6. If the robots’ performance looks a lot like the manager’s, but the robots outperformed him, then he has negative alpha. Perhaps this just means that he’s terrible and keeps losing money, but if you’ve come this far that is unlikely to be the explanation. Instead, what is more likely is that he has mostly made money, and has attracted investors and made a name for himself, but the way that he has made money is not primarily through mystical intuition about what stocks to buy. His intuition about what stocks to buy is mostly bad—worse than the robots’ mechanical selection—but his choice of strategies worked out fine. “

Now the money line in this whole long explanation is the very last sentence. “His intuition about what stocks to buy is mostly bad -—but his choice of strategies worked out fine.” Substitute the word currencies for the word stocks and the concept can be applied to any one of us. THIS is the key insight that makes me so excited about algo trading. The beauty of algo trading is that you do not have to make great trades. All you need to do is just make good enough trades -- AS LONG AS YOUR STRATEGY IS THE RIGHT ONE. This now turns you from a trade idea generator to a manager of strategies, which you can then compile into portfolios to make pips something like this.

BK.Systems3.7.2019

Ages ago, when K and I worked for FXCM and ETFs were just becoming mainstream I got excited about the whole idea of “Trade a strategy not a stock.” As usual, I was way ahead of myself, but now, more than a decade and a half later the technology is there and the possibilities for us retail traders are endless.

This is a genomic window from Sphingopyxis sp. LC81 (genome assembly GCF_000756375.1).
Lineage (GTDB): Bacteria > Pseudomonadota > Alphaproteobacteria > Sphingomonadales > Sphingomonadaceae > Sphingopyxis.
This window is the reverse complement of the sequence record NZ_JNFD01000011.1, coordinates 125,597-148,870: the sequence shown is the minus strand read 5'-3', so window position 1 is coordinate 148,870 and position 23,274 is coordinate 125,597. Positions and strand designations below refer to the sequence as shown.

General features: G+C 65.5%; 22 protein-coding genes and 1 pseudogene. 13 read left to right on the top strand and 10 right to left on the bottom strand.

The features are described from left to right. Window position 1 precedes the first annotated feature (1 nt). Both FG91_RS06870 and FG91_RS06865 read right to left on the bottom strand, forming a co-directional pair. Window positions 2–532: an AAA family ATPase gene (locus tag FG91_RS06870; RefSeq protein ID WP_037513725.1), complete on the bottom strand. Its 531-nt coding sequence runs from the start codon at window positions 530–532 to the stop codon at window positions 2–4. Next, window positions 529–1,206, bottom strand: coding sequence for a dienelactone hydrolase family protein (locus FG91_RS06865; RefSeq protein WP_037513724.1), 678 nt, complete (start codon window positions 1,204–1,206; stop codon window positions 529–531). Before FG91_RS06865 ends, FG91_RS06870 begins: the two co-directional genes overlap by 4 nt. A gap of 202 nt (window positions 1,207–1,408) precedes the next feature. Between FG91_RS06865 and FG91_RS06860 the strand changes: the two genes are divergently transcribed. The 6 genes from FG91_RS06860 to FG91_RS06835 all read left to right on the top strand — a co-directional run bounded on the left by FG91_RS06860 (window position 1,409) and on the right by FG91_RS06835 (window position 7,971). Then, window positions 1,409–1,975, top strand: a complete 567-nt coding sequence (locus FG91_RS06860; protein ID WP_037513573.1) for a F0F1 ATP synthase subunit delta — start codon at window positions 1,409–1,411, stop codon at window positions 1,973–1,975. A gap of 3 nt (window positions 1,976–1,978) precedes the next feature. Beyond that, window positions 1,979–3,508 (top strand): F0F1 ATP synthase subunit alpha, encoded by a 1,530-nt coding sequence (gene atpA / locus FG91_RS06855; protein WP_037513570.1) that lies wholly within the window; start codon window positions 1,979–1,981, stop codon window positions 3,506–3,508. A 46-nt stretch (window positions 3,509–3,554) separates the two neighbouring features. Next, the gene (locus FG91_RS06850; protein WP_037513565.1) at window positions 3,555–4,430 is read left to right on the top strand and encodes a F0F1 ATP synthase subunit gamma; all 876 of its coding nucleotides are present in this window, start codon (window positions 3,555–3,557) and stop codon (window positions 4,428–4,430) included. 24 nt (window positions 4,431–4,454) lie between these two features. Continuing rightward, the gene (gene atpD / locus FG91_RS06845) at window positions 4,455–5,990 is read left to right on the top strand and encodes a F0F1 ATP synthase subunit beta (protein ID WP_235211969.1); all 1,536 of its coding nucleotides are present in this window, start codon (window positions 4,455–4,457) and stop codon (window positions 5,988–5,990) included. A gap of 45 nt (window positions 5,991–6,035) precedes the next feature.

*Good morning/afternoon everyone!* The U.S. dollar is trading lower against most of the major currencies this morning as risk appetite improves after yesterday’s brutal selling. Stock futures are up, helping to bolster pairs like EUR/USD and USD/JPY. However as we begin the NY session, the decline in Treasury yields could also tip the scale and push USD/JPY lower. Yen crosses on the other hand will take their cue from stocks today. The currency most vulnerable to weakness is the Canadian dollar because oil prices are down more than 2% after President Trump tweeted that he hopes Saudi Arabia and OPEC will not cut oil production because he thinks oil prices should be much lower based on supply. Despite a softer Eurozone ZEW survey, EUR/USD is trading above 1.1250 on the hope that progress could be made on the Italian budget front. the expectations component of the ZEW surely also increased. The best performing currency this morning is sterling which is up on higher wages (despite a higher unemployment rate) and continued Brexit optimism. On the Brexit front, we are getting closer to a deal but with some counterproductive headlines, traders are still reluctant to overload sterling positions but when an announcement is made, we can almost be assured that there will be a strong followup rally. AUD and NZD are also up from yesterday but having risen strongly in Asian trade, they are mostly consolidating and even weakening slightly. We also have our eyes on the Swiss Franc which appears to be topping below 1.0130. *The MAIN THEMES I see today are* +EUR +CHF -CAD -JPY *Trading Biases* +EUR, +CHF, +GBP, -CAD, -JPY mildly +AUD, +NZD, -USD *Today’s Initial Trades* Here’s the summary – 1. Buy EURCAD at 1.4885, Stop at 1.4857, Target 1.4912 2. Buy EURUSD at 1.1247, Stop at 1.1219, Target 1.1275 3. Buy AUDCAD at .9531, Stop at .9503, target .9559 4. Sell AUDCHF at .7270, Stop at .7298, Target .7242